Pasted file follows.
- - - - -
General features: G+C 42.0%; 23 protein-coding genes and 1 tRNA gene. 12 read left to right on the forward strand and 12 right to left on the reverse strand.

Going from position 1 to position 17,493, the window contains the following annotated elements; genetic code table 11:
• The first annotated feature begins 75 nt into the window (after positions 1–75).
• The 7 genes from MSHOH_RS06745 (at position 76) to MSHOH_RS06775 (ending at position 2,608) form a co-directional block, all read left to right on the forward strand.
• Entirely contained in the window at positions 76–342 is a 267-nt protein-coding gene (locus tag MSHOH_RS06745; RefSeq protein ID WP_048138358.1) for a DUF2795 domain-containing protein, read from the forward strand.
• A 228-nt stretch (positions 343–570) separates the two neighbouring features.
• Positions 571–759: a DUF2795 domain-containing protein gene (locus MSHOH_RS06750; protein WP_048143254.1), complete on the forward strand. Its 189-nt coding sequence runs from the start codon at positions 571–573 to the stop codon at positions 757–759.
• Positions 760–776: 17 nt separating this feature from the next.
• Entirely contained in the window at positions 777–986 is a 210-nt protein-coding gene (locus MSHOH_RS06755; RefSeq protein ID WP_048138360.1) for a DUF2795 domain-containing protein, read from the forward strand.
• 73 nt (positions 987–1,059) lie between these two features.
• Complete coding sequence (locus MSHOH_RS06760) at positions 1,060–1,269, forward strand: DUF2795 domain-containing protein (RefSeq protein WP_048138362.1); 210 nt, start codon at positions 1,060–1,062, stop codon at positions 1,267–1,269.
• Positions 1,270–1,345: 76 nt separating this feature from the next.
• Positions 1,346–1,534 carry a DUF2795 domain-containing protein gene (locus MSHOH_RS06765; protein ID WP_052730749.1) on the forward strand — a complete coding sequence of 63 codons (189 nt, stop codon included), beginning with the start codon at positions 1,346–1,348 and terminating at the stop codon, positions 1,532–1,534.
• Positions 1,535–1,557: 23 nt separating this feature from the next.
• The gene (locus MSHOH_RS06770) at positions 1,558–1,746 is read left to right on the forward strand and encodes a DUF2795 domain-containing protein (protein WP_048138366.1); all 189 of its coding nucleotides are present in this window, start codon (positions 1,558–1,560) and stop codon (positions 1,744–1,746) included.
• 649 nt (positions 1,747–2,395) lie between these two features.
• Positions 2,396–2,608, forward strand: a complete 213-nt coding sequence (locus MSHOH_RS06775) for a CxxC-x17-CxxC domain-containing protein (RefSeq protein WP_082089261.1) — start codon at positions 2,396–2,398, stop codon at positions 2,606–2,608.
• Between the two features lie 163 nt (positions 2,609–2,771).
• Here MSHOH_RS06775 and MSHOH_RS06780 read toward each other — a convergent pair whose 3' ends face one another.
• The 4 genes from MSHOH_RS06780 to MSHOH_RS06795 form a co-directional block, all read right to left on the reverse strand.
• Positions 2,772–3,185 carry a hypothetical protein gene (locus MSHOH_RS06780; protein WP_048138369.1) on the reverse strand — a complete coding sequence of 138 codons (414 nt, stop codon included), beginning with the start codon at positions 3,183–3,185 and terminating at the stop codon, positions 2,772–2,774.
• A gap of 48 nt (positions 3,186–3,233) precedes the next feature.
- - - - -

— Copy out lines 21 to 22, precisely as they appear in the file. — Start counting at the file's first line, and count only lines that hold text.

• Positions 2,772–3,185 carry a hypothetical protein gene (locus MSHOH_RS06780; protein WP_048138369.1) on the reverse strand — a complete coding sequence of 138 codons (414 nt, stop codon included), beginning with the start codon at positions 3,183–3,185 and terminating at the stop codon, positions 2,772–2,774.
• A gap of 48 nt (positions 3,186–3,233) precedes the next feature.